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Comment: Re:Let's try this on for size... (Score 1) 586

by twistedcubic (#47416915) Attached to: Normal Humans Effectively Excluded From Developing Software
Actually, this is what people have always felt about mathematics. In community colleges around the US, intermediate algebra is being removed as a requirement for getting a degree. The topics in intermediate algebra are what you'd get in 9th or 10th grade algebra 2, so in the near future most Americans won't be expected to know any high school level math at all.

Comment: Re:A small problem... (Score 3, Informative) 154

by twistedcubic (#47388439) Attached to: Oklahoma's Earthquakes Linked To Fracking
The increase in earthquakes over time is definite. And it's NOT generally where the actual injection wells are.

If you look at the charts again, you'll notice the earthquakes occur generally near the fault line, which is not surprising, is it? And the stations are near the fault line too, which probably is a good idea, don't you think?

Comment: Re:His choices... (Score 1) 194

by twistedcubic (#47351911) Attached to: The Internet's Own Boy
What JSTOR especially provides, and part of what Aaron was reaping wholesale, was its organization and links, basically the indexing and cross-indexing. _That_ is what makes JSTOR so useful, and what people pay JSTOR for: the breadth and searchability of the data.

This is not true. All of this existed before JSTOR. For example, the big databases for mathematics back in the day were SilverPlatter and then MathSciNet. JSTOR is just a small evolutionary step above these, which publishers starting using for convenience. It was never some amazing revolutionary tool. Essentially everything on JSTOR shows up in a Google search anyway.

Comment: Re:You still won't get a job in my field (Score 2) 376


If you are woman or minority that got into tech through Codeschool and the like, you won't be working in my shop.

If you even have a "shop", you might consider hiring someone to filter you careless comments. Taken by itself, this statement suggests you discriminate against women and minorities, but not white men. If you really meant to exclude everyone who "got into tech through Codeschool and the like", you would have said so, right? I see you clarified your statement below, but from the perspective of a potential investor in your company, I hope you agree this is not a good way to get your point across.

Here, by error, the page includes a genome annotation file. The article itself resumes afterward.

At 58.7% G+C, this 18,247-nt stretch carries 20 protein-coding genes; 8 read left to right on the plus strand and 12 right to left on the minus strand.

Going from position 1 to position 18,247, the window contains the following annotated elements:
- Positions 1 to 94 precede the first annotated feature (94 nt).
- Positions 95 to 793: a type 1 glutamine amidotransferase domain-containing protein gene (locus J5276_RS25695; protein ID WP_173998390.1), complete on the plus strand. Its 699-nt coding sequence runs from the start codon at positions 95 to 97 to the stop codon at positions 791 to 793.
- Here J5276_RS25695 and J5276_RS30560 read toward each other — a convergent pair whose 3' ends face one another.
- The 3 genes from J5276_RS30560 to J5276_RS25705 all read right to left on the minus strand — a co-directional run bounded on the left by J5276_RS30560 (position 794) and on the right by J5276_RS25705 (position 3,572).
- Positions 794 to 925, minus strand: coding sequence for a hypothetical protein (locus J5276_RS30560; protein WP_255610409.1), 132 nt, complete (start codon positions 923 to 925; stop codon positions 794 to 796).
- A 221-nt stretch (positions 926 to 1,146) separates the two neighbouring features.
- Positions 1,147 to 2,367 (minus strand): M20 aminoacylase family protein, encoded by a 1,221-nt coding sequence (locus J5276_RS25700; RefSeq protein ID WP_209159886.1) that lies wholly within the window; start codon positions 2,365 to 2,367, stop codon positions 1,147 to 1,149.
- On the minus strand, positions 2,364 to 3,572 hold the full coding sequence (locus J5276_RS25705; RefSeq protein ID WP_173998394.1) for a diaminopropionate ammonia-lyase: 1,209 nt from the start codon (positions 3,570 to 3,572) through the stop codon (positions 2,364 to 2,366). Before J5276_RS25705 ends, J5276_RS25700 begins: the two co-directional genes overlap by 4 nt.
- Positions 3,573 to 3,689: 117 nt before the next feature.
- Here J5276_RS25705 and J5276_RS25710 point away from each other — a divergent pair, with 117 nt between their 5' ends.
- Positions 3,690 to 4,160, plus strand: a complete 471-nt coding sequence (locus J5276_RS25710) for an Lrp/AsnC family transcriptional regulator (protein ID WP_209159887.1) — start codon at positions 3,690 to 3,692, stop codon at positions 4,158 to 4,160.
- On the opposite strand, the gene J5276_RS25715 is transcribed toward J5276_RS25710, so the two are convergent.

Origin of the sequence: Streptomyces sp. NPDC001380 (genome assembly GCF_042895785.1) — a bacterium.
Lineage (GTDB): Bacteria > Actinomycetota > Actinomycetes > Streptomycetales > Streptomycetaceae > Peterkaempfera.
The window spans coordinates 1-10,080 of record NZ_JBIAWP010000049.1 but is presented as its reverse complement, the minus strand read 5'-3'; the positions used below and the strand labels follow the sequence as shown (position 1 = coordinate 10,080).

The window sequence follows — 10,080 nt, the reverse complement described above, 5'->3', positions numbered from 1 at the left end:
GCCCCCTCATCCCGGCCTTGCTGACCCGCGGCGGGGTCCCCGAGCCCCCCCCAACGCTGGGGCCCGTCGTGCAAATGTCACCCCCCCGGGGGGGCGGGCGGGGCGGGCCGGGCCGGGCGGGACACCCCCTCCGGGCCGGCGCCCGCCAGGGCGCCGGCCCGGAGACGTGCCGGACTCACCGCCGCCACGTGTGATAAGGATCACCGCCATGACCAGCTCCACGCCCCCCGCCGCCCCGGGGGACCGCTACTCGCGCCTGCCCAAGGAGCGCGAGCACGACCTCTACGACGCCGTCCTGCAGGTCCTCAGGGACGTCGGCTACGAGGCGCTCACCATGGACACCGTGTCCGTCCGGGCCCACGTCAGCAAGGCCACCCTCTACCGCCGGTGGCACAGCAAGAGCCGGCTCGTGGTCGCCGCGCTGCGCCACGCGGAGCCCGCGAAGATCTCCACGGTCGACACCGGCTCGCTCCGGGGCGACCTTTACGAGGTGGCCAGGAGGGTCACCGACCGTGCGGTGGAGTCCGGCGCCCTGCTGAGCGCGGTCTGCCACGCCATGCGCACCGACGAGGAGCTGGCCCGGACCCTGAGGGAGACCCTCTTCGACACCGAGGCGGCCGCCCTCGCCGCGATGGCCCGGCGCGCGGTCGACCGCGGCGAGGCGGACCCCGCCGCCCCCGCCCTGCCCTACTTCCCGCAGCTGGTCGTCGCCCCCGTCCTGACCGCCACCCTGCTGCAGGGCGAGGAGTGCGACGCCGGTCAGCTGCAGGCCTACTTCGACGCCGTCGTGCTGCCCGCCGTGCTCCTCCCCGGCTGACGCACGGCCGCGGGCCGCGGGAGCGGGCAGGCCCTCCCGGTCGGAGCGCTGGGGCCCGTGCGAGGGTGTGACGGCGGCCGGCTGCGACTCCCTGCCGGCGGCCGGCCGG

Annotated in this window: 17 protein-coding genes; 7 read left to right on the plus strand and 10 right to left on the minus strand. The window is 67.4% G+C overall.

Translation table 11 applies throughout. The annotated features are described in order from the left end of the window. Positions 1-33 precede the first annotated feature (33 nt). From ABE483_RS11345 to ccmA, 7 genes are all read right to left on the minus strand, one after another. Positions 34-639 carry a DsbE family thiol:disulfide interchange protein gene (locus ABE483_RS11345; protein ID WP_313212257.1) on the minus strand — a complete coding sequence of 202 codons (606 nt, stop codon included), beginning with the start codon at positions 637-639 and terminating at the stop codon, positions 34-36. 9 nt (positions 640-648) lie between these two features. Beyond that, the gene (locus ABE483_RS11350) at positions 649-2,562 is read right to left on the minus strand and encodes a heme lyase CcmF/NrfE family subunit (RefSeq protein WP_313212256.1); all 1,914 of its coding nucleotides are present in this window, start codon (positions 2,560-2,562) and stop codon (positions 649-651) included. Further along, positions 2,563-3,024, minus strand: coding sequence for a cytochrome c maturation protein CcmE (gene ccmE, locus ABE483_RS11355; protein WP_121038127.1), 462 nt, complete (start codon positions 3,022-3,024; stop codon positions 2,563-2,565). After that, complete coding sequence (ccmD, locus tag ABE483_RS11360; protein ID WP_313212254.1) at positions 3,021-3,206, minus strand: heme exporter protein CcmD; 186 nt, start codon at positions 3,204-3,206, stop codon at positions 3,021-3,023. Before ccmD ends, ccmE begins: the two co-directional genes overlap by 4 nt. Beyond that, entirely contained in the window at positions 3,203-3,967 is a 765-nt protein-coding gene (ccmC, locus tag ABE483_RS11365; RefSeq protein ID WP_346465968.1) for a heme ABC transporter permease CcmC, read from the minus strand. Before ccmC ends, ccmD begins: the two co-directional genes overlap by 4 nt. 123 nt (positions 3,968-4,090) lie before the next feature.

Comment: Re:CS grad, took both, and working as a programmer (Score 1) 155

by twistedcubic (#47295975) Attached to: Computational Thinking: AP Computer Science Vs AP Statistics?

...In relation to programming, stat is very nearly worthless...

Have you ever needed to make an informed choice of pseudo- (or quasi-) random number generator? The first 200 pages of Knuth volume 2 (Seminumerical Algorithms) is highly enlightening for programmers, in my opinion, and reads better if you know the standard statistical distributions. Also, the more you know, the more likely it is for you to establish important relationships between concepts which are seemingly unrelated. People seem to miss this as the dumbing down of education continues...

Comment: Re:Over 30yo+ you won't see the difference anyway. (Score 1) 186

by twistedcubic (#47260347) Attached to: 4K Monitors: Not Now, But Soon
Everybody says this. It has been repeated hundreds of times on Slashdot. And it is just wrong. Fuzzy text looks fuzzy whether you're 2 inches away or 2 feet away. You might not be able to see individuals pixels, but you can clearly see the resolution is not sufficiently high to allow clear and crisp font rendering. I'm over 40 and my eyesight is worse than most people, but I sure as hell know that zooming out does not make a fuzzy picture look smooth.

Comment: Re:So says the richest man in the world... (Score 1) 284

by twistedcubic (#47256013) Attached to: Bill Gates To Stanford Grads: Don't (Only) Focus On Profit
Some people would rather spend their taxes on charities than the war effort, even if it costs more money to do so. I suppose you could call this "altruism", but some just consider it the lesser of two evils, the "evil" being spending money at all, not donating to charity.

Comment: Re:You make it... (Score 4, Insightful) 519

by twistedcubic (#47209011) Attached to: Teacher Tenure Laws Ruled Unconstitutional In California
Of course, now the best teachers will flock to the poorest schools since they no longer have job security. It's about time! I refuse to work for any Wall Street firm which gives year-end bonuses. How can you attract the best and brightest by making the job more attractive? That's insane.

Comment: Re:You make it... (Score 2) 519

by twistedcubic (#47208975) Attached to: Teacher Tenure Laws Ruled Unconstitutional In California
In real life, the opposite is true, unfortunately. Even without tenure, incompetent teachers will never get fired, UNLESS they either get active in union politics or express mildly controversial opinions. An obedient drone who doesn't do his job is nevertheless an obedient drone, and thus is not threatening to administrators.

If what they've been doing hasn't solved the problem, tell them to do something else. -- Gerald Weinberg, "The Secrets of Consulting"

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